Sexually-active girls more prone to bullying than sexually-active boys | sex and relationships | Hindustan Times
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Sexually-active girls more prone to bullying than sexually-active boys

Sexually active high school girls are more likely to be bullied compared with boys who are also sexually active, says an important study. Girls who have engaged in sexual intercourse are almost twice as likely to be bullied, added researchers.

sex and relationships Updated: Sep 23, 2014 17:11 IST
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Sexually active high school girls are more likely to be bullied compared with boys who are also sexually active, says an important study.

Girls who have engaged in sexual intercourse are almost twice as likely to be bullied, said researchers from the Brown University.

Also read: Who is to blame for bullying at school?

"If you look at boys in the same category, it is not as significant," said lead author Hailee Dunn from the Centre for Evidence-Based Medicine at the university.

The study analysed 13,065 high school boys and girls who took the "Youth Risk Behaviour Survey" in 2011.

The participants were asked two questions about bullying, and those who answered yes to at least one of the questions were classified as having been bullied.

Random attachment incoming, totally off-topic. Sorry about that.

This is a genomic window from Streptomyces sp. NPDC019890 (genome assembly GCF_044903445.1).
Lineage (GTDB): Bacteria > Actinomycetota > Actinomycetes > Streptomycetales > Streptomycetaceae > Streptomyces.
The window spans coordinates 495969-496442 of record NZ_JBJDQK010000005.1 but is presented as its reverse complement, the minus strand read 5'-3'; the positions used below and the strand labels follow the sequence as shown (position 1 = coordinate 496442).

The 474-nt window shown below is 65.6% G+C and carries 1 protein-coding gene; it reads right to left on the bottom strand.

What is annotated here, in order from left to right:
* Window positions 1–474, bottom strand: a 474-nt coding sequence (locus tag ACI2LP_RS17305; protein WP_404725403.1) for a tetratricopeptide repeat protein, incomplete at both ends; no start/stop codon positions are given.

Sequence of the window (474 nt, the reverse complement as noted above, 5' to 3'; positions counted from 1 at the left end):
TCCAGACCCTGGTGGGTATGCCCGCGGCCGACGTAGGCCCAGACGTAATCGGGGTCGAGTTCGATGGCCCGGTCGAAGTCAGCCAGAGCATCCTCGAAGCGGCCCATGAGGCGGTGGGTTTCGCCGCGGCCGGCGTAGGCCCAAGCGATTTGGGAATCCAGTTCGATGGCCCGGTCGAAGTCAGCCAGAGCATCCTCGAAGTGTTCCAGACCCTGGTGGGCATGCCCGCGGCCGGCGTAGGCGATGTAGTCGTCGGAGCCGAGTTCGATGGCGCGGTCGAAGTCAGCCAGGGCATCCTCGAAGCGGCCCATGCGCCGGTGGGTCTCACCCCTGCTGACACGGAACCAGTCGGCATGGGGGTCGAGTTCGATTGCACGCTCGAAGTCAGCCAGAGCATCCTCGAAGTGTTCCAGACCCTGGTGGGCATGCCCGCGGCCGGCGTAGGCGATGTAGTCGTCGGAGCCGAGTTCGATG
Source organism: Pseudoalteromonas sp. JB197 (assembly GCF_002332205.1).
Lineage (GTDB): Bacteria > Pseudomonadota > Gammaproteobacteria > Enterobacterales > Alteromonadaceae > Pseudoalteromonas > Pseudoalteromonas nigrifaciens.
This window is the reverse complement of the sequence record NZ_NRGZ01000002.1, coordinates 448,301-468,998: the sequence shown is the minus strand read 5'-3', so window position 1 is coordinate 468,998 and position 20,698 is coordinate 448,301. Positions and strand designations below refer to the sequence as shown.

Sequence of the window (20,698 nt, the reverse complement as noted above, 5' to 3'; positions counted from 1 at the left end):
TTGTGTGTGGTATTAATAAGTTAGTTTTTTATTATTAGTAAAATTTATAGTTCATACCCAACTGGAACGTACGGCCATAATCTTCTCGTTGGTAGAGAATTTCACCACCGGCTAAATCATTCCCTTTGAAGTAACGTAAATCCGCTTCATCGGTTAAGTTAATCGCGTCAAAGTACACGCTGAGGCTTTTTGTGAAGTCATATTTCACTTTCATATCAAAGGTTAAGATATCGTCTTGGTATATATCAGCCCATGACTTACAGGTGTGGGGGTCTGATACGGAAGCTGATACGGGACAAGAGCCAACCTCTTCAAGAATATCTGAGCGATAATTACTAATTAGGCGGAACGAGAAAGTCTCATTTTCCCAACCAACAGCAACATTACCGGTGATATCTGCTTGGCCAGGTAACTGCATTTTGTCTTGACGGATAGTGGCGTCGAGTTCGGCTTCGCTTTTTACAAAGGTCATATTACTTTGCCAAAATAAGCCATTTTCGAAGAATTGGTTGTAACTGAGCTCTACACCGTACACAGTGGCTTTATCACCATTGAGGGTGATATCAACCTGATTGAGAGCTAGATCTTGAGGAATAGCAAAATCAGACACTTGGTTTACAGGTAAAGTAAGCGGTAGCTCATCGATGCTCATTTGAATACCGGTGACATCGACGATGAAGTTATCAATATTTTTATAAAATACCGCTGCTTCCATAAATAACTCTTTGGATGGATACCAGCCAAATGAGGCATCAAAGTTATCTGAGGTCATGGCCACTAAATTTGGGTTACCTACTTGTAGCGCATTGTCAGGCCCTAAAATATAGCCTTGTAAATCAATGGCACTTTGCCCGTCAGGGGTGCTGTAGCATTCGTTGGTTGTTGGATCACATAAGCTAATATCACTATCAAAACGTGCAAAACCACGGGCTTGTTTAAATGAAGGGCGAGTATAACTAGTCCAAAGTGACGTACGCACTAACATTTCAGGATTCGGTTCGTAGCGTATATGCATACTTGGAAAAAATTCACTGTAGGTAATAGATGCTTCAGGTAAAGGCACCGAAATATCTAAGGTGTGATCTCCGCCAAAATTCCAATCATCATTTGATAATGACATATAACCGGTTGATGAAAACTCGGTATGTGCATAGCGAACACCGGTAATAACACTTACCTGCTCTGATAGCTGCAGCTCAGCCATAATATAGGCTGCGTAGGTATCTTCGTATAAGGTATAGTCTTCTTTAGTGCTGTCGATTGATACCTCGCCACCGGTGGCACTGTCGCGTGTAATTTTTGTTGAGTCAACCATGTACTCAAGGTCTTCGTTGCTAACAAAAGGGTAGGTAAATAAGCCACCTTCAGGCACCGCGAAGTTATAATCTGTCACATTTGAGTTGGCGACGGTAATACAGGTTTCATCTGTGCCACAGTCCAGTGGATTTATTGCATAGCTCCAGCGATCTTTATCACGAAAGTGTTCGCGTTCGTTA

Also read: Girls fantasise about sex just as boys do, says study

Researchers found that girls who became sexually active at younger ages were found to be more prone to bullying than those who were not sexually active until they were older.

"The study is correlational so researchers can conclude only that these two variables are related, not which one might lead to the other.

"For example, it's possible that girls who are bullied then go out and engage in promiscuous behavior," Dunn said.

Also read: Poorer teenagers begin having sex sooner, finds study

"We are further looking to see if the sexual double standard applies to heterosexual youth and sexual minorities in the same way," Dunn pointed out.

However, bullying intervention for both boys and girls is the key, she concluded. The study appeared in the journal Women's Health Issues.